Saturday, July 26, 2008

Is Meditation Good? Part 1

On Wednesday nights, I go to a program at the Zen Center, in which we do some chanting and sitting, followed by talks and Q&A with Zen Master Bon Soeng (ZMBS). One of these days, I ought to film one of these talks, and post it here and on YouTube. (Even though I'm middle-aged, maybe I can learn how to use new technology like the kids.) At the moment, I'll just have to use old-fashioned "language" to talk about it.

In the most recent such talk, ZMBS spoke about the capture of Radovan Karadzic. For those who don't follow the news... Karadzic was a fugitive, charged with war crimes for supervising the murder of thousands of Muslims during the 1990s Bosnian conflict. When he was finally captured, it turned out that he'd been living under the alias Dr Dragan Dabic, and acting as a meditation teacher and New Age health guru.

There are lots of articles about Karadzic's double-life (follow this link e.g.):
In the past week, the two lives he managed to keep separate for 12 years have been brought together – the Beast of Bosnia, one of Europe's most wanted men, and the mystic healer and zealous Christian, Dr Dragan Dabic.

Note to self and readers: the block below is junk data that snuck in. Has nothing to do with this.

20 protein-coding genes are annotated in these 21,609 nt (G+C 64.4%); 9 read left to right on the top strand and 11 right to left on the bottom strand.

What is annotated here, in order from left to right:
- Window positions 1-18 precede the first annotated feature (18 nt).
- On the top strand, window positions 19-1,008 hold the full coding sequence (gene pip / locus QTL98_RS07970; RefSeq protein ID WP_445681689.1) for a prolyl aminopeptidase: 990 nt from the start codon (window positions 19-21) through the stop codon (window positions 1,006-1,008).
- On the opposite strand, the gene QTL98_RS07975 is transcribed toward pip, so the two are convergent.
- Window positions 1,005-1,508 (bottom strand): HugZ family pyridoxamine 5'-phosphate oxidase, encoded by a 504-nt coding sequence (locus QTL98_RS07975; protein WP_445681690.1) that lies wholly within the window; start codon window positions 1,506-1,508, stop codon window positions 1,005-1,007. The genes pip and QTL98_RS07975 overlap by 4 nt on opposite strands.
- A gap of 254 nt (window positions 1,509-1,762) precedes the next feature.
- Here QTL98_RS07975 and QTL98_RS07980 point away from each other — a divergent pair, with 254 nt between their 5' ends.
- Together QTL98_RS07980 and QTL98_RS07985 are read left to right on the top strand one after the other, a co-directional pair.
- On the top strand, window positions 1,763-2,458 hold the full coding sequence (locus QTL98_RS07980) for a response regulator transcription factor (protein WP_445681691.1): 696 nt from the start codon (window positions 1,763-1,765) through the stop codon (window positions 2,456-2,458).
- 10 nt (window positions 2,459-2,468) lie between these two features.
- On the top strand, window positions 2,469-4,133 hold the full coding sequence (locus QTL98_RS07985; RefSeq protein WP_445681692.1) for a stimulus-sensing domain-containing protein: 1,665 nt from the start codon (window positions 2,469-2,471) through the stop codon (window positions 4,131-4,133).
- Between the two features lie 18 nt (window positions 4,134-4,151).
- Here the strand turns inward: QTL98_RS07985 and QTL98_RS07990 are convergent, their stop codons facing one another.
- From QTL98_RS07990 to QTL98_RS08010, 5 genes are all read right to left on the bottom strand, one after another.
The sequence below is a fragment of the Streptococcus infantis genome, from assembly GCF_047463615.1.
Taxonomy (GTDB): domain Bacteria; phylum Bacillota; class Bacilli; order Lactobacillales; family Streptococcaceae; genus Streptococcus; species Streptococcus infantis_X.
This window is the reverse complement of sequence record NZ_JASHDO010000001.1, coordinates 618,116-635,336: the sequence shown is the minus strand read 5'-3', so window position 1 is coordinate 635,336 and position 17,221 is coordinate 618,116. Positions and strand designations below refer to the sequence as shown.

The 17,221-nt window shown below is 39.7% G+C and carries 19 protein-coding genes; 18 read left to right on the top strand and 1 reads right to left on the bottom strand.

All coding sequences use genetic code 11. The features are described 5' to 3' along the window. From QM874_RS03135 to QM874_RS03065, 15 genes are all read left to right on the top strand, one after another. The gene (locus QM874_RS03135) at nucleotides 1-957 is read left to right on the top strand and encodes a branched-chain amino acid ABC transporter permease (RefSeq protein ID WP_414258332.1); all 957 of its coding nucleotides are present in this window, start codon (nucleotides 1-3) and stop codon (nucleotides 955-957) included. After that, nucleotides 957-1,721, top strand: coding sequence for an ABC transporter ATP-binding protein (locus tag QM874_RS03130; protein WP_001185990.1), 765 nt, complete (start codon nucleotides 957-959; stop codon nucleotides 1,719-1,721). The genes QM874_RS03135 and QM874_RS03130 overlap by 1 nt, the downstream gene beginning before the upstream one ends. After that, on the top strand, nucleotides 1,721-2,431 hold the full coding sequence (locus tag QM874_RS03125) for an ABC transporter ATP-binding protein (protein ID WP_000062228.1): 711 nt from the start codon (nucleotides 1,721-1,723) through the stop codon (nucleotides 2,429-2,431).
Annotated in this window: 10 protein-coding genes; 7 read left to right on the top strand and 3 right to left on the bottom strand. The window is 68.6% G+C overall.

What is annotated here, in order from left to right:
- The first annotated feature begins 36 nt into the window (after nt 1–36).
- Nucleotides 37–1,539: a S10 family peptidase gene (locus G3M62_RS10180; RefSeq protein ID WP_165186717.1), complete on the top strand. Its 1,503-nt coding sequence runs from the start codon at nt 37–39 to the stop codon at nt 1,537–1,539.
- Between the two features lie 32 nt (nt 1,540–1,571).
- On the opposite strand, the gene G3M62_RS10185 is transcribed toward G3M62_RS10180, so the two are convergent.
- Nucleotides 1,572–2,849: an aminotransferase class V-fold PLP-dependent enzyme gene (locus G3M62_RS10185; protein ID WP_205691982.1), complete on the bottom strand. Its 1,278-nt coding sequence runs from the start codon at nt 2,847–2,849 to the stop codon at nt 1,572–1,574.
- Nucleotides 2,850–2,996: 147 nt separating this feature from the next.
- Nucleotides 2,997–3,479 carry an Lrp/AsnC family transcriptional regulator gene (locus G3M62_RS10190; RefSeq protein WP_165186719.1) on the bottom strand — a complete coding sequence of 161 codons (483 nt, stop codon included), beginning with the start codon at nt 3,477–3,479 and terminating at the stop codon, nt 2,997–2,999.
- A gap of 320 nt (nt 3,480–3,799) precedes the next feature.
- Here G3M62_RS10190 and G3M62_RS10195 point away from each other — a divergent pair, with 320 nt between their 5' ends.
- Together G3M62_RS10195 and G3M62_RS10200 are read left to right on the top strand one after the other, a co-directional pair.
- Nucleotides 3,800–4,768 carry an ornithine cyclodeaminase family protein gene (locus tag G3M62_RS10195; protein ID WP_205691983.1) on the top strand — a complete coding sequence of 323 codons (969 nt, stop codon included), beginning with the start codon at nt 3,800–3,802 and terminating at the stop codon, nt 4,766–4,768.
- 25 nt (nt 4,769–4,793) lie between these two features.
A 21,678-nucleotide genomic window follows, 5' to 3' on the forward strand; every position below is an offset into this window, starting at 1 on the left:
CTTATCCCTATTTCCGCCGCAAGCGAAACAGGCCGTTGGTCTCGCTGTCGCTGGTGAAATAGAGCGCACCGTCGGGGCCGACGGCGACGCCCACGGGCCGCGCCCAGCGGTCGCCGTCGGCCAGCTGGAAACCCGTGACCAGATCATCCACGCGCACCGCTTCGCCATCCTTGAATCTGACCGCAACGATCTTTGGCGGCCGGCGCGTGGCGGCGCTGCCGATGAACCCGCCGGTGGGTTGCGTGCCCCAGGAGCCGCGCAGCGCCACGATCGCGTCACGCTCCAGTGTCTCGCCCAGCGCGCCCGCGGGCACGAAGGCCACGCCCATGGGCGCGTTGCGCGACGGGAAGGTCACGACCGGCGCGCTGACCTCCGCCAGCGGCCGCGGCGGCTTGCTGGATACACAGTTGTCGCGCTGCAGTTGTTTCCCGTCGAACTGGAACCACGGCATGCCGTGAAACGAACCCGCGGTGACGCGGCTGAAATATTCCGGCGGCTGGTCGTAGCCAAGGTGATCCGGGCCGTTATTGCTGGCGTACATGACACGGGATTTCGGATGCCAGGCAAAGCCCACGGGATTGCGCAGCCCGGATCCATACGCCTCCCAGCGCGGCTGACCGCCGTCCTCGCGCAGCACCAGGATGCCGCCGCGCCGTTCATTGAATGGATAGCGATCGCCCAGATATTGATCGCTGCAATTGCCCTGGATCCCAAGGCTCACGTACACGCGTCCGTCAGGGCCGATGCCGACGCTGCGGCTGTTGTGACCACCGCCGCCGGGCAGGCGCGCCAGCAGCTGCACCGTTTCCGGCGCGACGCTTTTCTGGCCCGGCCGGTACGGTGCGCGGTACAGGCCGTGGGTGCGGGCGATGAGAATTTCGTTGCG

For those who knew Dr Dabic, one question has dominated the past five days: was Karadzic's career as a New Age health guru just an act, or had he become a true believer in the meditation and healing techniques that he wrote and lectured about so passionately?
I don't think that Karadzic underwent a conversion experience, changing himself from Butcher to Guru. Rather, I think that both somehow coexisted in this man: the fascination with meditation etc, and the brutal killer. The article linked-to above muses, "Crucially, his new profession gave Karadzic a taste of the God-like power over people's lives which he had been able to wield during his years as a warmonger."

ZMBS brought up the matter to warn of the dangers of charisma, how we need to be very careful about "following" any teacher, based on his/her skill in talking about meditation. Even a great teacher is like someone with a flashlight. We can make use of what the light reveals, but it's best to avoid faith in the guy who happens to be holding the flashlight.

If Zaradzic could be a successful meditation teacher, and simultaneously be seriously lacking in compassion... it leads me to wonder whether we can consider the simple practice of meditating, per se, as a necessarily beneficial thing. Perhaps the practice itself is not good and not bad; it's a tool, with the effects dependent on the intention we bring to it.

Today while visiting the Guruphiac blog, I followed one of those Google ads on the page to the "Bliss Music" storefront, where they sell CDs touted to bring quick enlightenment: